Schiffrin & Longo advises businesses of all sizes, from start-up and small businesses to large, well-established firms, concerning intellectual property rights and strategies regarding branding, house marks, trademarks, slogans, logos, and designs. We assist our clients with trademark clearance, registration, assignments, portfolio management, oppositions, cancellations and other trademark enforcement.
We understand that every business is unique. Our job is to learn each of our clients’ distinctive business cultures, goals, and needs, and to provide bespoke advice, custom tailored to meet these needs and goals.
Our experienced trademark attorneys provide the customized advice needed for your business to succeed.
Here are some common questions our attorneys help businesses address:
When do I register?
Even if a trademark or design is not yet in use, a company or individual can register for trademark protection with the United States Patent and Trademark Office (“USPTO”) by filing an intent-to-use application. As long as the company or individual has a bona fide intent to use the mark in commerce, this option is available.
It is generally preferable to seek a federal registration prior to use so that the business’ trademarks and logos are presumed valid, and to establish priority over later-filed and later-used trademarks nationally. If a mark is not federally registered, it only receives protection in the geographic area in which it has actually been used.
What are the steps for registration?
The first step to registering a trademark is choosing a marketable, protectable name and/or logo design. The more unique the mark is, the more protection it is likely to receive. If the mark brings to mind the products or services offered under it, or even describes those goods and services, the trademark would likely receive minimal protection. In the case of a mark that describes the goods and/or services with which it is used, the owner would have to prove that consumers do not view the mark as a mere descriptor, but rather understand that those products/services come from a single source, in order to receive trademark protection.
Once the mark is chosen, it is imperative to make sure that the trademark or logo design is not likely to cause confusion with a trademark or logo design which is already in use. The last thing any business wants is to begin using a mark and establishing goodwill with customers based on that mark only to receive a cease and desist letter from a prior user with superior rights.
A full search of the PTO database, state registrations, domain name registries, the Internet, social media, and other common law sources is advisable before the adoption of a trademark, because it shows that the mark user has engaged in due diligence in choosing the mark, and has not acted in bad faith by using a mark which may have already been in use by another entity.
Our attorneys obtain and analyze trademark clearance searches. Based on the analysis of these searches they provide opinions as to whether the proposed mark is available for use and registration. If the mark is available based on the search, our trademark attorneys provide a written opinion letter discussing the availability of the mark. Such a letter can be very useful in defending against a trademark infringement action because it allows the defense that the mark was chosen in good faith and pursuant to advice from counsel.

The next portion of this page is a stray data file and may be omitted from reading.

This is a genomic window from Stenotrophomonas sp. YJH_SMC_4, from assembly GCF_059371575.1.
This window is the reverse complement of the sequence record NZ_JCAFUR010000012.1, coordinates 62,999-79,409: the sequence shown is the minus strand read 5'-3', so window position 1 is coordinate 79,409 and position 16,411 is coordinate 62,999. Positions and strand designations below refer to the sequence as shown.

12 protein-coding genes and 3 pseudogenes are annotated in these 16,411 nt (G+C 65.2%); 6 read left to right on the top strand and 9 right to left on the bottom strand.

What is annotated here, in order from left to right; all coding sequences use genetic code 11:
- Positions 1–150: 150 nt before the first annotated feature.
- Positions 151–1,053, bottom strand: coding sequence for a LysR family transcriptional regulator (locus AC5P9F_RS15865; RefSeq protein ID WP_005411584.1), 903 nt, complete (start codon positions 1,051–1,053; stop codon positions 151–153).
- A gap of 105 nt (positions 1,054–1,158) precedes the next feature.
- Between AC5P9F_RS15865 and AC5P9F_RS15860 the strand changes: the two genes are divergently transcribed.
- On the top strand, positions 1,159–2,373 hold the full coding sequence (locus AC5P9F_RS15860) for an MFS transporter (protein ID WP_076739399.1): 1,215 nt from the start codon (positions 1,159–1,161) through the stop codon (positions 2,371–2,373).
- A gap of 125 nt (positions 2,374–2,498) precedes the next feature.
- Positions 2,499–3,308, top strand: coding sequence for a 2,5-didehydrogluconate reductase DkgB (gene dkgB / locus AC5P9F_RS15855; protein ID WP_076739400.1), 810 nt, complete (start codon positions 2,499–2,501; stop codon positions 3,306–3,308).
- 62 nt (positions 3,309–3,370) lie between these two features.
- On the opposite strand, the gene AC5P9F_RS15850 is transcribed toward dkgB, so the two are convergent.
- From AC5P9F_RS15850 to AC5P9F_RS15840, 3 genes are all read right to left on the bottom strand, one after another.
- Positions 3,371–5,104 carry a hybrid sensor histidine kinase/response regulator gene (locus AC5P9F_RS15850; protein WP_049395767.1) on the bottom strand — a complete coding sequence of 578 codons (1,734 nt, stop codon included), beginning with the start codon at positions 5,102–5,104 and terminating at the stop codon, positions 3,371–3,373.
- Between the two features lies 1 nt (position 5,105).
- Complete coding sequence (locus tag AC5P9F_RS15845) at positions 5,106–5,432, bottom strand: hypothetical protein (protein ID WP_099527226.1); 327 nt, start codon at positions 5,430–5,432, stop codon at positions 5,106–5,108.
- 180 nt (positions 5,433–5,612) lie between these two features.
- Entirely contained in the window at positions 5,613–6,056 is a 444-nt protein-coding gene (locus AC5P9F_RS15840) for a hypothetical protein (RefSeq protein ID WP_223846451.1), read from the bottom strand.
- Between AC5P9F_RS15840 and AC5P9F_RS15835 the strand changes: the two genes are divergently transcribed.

If the company or individual desires federal trademark registration, the next step after clearing the mark is to file a trademark application with the USPTO. The application will undergo an extensive examination by a Trademark Examining Attorney at the USPTO. During this examination, the Trademark Examining Attorney evaluates the application for procedural issues, and also determine whether a substantive refusal is warranted based on: a likelihood of confusion with an earlier-filed mark, descriptiveness, deceptiveness, or an association with a particular geographic region, among other things. If there are any procedural issues or substantive grounds that would prevent the application from registering, the Trademark Examining Attorney will issue an Office Action setting forth the grounds for refusal. Applicants have 6 months from the issuance of an Office Action to file a Response addressing each issue raised.
If there are no procedural or substantive issues with an application, or if the Applicant submits amendments and arguments to overcome any issues, then the application will be approved for publication
The application is then published in the Official Gazette. Once a mark is published, anyone who will be injured by the registration of the mark may file an opposition to the registration, or request an extension of time to oppose. If the mark passes through the publication period without opposition, it will be ready for registration once use of the mark in commerce has been proven to the USPTO.
Once the mark is registered, the registrant must continue to use the mark, and will have to file an affidavit to show continued use of the mark between the fifth and sixth year anniversaries of registration. The Registrant must also renew the registration between the ninth and tenth year anniversaries of registration. After the first ten-year period of registration, registrations must be renewed every ten years to remain valid.